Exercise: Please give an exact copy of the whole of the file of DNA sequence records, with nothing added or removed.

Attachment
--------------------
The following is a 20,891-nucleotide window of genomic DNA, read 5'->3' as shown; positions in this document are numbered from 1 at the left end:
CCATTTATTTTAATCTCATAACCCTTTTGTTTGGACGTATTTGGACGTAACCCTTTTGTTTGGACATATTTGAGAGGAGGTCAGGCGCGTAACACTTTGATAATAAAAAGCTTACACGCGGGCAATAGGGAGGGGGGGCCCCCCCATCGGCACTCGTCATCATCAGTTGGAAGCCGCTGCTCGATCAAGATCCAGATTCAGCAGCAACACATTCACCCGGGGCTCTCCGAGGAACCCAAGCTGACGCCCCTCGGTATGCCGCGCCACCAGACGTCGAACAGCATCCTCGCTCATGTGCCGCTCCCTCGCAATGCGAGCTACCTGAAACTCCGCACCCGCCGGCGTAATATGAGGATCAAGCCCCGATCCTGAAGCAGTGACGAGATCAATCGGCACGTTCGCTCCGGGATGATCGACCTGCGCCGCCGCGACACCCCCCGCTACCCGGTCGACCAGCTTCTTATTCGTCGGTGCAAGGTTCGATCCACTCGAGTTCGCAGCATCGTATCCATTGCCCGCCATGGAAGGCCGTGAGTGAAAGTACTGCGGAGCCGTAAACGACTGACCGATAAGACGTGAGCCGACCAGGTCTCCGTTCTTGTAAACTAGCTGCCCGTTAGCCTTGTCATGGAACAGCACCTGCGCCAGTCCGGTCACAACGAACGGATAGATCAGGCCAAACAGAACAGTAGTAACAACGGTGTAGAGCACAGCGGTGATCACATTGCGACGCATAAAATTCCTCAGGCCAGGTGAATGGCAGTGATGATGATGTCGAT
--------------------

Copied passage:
The following is a 20,891-nucleotide window of genomic DNA, read 5'->3' as shown; positions in this document are numbered from 1 at the left end:
CCATTTATTTTAATCTCATAACCCTTTTGTTTGGACGTATTTGGACGTAACCCTTTTGTTTGGACATATTTGAGAGGAGGTCAGGCGCGTAACACTTTGATAATAAAAAGCTTACACGCGGGCAATAGGGAGGGGGGGCCCCCCCATCGGCACTCGTCATCATCAGTTGGAAGCCGCTGCTCGATCAAGATCCAGATTCAGCAGCAACACATTCACCCGGGGCTCTCCGAGGAACCCAAGCTGACGCCCCTCGGTATGCCGCGCCACCAGACGTCGAACAGCATCCTCGCTCATGTGCCGCTCCCTCGCAATGCGAGCTACCTGAAACTCCGCACCCGCCGGCGTAATATGAGGATCAAGCCCCGATCCTGAAGCAGTGACGAGATCAATCGGCACGTTCGCTCCGGGATGATCGACCTGCGCCGCCGCGACACCCCCCGCTACCCGGTCGACCAGCTTCTTATTCGTCGGTGCAAGGTTCGATCCACTCGAGTTCGCAGCATCGTATCCATTGCCCGCCATGGAAGGCCGTGAGTGAAAGTACTGCGGAGCCGTAAACGACTGACCGATAAGACGTGAGCCGACCAGGTCTCCGTTCTTGTAAACTAGCTGCCCGTTAGCCTTGTCATGGAACAGCACCTGCGCCAGTCCGGTCACAACGAACGGATAGATCAGGCCAAACAGAACAGTAGTAACAACGGTGTAGAGCACAGCGGTGATCACATTGCGACGCATAAAATTCCTCAGGCCAGGTGAATGGCAGTGATGATGATGTCGAT